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ABSTRACT: In our recent studies on prevalence of multidrug resistant pathogens in Byramangala reservoir, Karnataka, India, we identified Salmonella typhi, Staphylococcus aureus, and Vibrio cholerae which had acquired multiple drug resistance (MDR) and emerged as superbugs. Hence, there is a pressing demand to identify alternative therapeutic remedies. Our study focused on the screening of herbal leads by structure-based virtual screening. The virulent gene products of these pathogens towards Kanamycin(aph), Trimethoprim(dfrA1), Methicillin (mecI), and Vancomycin (vanH) were identified as the probable drug targets and their 3D structures were predicted by homology modeling. The predicted models showed good stereochemical validity. By extensive literature survey, we selected 58 phytoligands and their drug likeliness and pharmacokinetic properties were computationally predicted. The inhibitory properties of these ligands against drug targets were studied by molecular docking. Our studies revealed that Baicalein from S. baicalensis (baikal skullcap) and Luteolin from Taraxacum officinale (dandelion) were identified as potential inhibitors against aph of S. typhi. Resveratrol from Vitis vinifera (grape vine) and Wogonin from S. baicalensis were identified as potential inhibitors against dfrA1 of S. typhi. Herniarin from Herniaria glabra (rupture worts) and Pyrocide from Daucus carota (Carrot) were identified as the best leads against dfrA1 of V. cholerae. Taraxacin of T. officinale (weber) and Luteolin were identified as potential inhibitors against Mec1. Apigenin from Coffee arabica (coffee) and Luteolin were identified as the best leads against vanH of S. aureus. Our findings pave crucial insights for exploring alternative therapeutics against MDR pathogens. http://www.tandfonline.com/eprint/kATJ8x7ZHFvJCEmnWdwX/fullJournal of biomolecular Structure & Dynamics 07/2013; · 2.98 Impact Factor
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ABSTRACT: Sericin-derived oligopeptides obtained from silk cocoons were investigated for the in vivo hypotensive effect and investigated for the underlying mechanism involved in vasodilation in isolated rat thoracic aorta. In normotensive anesthetized rats, oligopeptides induced an immediate and transient hypotensive activity. In rat aortic rings, oligopeptides induced a concentration-dependent vasorelaxation in vessels precontracted with both KCl and phenylephrine (PE) with endothelium-intact or endothelium-denuded rings. In endothelium-intact rings, pretreatment with N ω -Nitro-L-arginine methyl ester hydrochloride (L-NAME, 100 µM), an inhibitor of the NO synthase (NOS) or 1H-[1,2,4]oxadiazolo[4,3-a]quinoxalin-1-one (ODQ, 1 µM), a selective inhibitor of the guanylyl cyclase enzyme, significantly reduced the relaxant effect of oligopeptides. However, indomethacin, an inhibitor of the cyclooxygenase, had no effect on oligopeptides-induced relaxation. In addition, pretreatment with tetraethylammonium (TEA, 5 mM) reduced the maximal relaxant effect induced by oligopeptides. By contrast, relaxation was not affected by 4-aminopyridine (4-AP, 1 mM), glibenclamide (10 µM), or barium chloride (BaCl2, 1 mM). In depolarization Ca(2+)-free solution, oligopeptides inhibited calcium chloride- (CaCl2-) induced contraction in endothelium-denuded rings in a concentration-dependent manner. Nevertheless, oligopeptides attenuated transient contractions in Ca(2+)-free medium containing EGTA (1 mM) induced by 1 µM PE, but they were not affected by 20 mM caffeine. It is obvious that potent vasodilation effect of oligopeptides is mediated through both the endothelium and the vascular smooth muscle.ISRN pharmacology. 01/2013; 2013:717529.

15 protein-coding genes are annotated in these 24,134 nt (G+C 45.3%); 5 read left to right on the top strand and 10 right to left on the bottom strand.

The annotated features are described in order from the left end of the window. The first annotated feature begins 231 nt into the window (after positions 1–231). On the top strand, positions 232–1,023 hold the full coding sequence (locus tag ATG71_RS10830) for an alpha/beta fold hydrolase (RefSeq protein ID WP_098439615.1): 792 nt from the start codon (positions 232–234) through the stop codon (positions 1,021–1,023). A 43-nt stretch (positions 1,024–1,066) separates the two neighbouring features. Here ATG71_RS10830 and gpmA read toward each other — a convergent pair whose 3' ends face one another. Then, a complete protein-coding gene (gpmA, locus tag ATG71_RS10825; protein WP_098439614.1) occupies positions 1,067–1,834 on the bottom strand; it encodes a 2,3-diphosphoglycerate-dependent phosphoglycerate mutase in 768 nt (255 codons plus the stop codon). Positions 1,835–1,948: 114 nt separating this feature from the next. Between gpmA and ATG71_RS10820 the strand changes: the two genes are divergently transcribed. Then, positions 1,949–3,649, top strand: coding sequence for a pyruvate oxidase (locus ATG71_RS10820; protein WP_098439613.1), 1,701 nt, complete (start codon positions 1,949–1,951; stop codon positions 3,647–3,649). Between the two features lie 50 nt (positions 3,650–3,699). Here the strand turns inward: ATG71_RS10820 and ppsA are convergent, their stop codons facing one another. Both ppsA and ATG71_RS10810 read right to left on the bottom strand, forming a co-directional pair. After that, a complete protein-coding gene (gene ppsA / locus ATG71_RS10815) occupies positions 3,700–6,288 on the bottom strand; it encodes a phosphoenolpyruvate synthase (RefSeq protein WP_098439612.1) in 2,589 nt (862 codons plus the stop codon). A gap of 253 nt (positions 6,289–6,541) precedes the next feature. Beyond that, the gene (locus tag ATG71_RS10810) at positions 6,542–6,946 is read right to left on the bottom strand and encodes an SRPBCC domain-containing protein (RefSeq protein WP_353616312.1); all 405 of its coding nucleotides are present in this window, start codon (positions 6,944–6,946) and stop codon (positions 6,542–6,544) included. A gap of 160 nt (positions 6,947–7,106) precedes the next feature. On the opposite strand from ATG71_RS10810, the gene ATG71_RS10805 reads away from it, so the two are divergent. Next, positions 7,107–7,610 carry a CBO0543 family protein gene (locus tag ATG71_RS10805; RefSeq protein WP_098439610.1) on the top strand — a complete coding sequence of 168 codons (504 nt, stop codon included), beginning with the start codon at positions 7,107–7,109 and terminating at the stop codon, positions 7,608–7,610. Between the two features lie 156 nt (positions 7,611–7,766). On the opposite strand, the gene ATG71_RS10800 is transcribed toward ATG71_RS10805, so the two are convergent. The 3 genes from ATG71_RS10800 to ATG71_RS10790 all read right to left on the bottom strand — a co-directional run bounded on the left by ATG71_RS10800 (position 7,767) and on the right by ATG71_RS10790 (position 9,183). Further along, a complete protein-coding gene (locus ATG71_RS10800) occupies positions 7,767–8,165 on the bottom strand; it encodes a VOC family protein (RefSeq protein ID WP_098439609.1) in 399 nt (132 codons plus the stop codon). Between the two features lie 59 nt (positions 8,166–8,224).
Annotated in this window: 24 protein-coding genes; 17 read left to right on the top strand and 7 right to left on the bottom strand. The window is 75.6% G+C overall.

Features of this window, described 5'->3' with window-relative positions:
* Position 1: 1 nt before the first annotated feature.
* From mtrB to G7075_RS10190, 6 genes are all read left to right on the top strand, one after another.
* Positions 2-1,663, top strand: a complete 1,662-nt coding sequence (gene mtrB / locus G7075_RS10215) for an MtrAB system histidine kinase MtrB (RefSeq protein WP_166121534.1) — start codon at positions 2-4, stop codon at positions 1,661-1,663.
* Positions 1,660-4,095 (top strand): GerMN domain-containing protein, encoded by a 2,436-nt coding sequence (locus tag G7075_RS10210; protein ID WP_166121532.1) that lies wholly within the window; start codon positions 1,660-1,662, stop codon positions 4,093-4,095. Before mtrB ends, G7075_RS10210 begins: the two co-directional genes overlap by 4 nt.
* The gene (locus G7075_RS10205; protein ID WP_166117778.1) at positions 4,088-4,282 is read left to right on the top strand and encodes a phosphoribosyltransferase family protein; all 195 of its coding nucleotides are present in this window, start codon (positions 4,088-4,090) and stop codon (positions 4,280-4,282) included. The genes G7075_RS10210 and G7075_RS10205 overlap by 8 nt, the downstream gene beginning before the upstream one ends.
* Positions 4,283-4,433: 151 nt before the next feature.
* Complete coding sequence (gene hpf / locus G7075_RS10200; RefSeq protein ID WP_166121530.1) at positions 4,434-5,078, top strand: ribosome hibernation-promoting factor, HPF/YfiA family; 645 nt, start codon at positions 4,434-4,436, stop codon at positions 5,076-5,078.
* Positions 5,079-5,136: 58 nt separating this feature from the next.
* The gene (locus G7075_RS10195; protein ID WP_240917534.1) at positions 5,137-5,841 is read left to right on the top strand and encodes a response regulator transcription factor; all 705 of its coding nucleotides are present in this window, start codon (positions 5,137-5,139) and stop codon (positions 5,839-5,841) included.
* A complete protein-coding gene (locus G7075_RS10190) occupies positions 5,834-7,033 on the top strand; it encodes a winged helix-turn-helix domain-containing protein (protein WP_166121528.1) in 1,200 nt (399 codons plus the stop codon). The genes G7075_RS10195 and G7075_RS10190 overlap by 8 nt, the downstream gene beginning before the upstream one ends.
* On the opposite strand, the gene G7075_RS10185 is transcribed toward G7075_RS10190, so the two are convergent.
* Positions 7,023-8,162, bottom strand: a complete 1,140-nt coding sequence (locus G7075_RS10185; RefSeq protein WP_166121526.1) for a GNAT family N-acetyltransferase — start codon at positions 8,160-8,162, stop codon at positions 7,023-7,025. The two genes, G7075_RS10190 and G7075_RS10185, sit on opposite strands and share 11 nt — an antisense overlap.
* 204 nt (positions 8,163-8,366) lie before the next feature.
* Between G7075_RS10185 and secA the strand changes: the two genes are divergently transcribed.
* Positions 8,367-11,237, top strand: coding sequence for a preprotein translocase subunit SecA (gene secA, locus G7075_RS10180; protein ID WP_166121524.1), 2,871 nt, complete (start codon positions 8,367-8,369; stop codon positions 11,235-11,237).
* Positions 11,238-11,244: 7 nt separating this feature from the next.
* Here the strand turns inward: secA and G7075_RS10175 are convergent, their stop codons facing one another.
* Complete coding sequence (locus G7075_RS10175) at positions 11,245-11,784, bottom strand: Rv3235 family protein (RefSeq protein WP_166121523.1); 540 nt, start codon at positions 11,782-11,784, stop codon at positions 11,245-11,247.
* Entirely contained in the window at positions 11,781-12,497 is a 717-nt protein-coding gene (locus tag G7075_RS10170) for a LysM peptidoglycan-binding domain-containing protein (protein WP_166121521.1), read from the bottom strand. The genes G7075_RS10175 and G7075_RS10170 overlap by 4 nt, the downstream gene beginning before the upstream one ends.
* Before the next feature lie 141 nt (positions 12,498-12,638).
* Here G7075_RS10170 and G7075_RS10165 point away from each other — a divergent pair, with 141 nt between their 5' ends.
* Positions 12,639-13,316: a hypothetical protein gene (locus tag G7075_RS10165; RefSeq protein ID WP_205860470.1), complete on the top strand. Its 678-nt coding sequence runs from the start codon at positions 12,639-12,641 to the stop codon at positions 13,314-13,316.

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ABSTRACT: This study focused on the synthesis and characterization of a natural polymeric system employing the interpenetrating polymer network (IPN) comprising curcumin as a bioactive. Biopolymers and actives such as chitosan, hypromellose, citric acid, genipin, and curcumin were used to develop an effective, biodegradable, and biocompatible film employed therapeutically as a wound healing platform. The semi-IPN films were investigated for their physicochemical, physicomechanical, and biological properties by quantification by FTIR, DSC, and Young's modulus. Following characterization, an optimum candidate formulation was produced whereby further in vitro and ex vivo studies were performed. Results revealed a burst release occurring at the first hour with 1.1 mg bioactive released when in contact with the dissolution medium and 2.23 mg due to bioactive permeation through the skin, thus suggesting that the lipophilic nature of skin greatly impacted the bioactive release rate. Furthermore, chemical and mechanical characterization and tensile strength analysis revealed that the degree of crosslinking and concentration of polymeric material used significantly influenced the properties of the film.AAPS PharmSciTech 07/2014; · 1.58 Impact Factor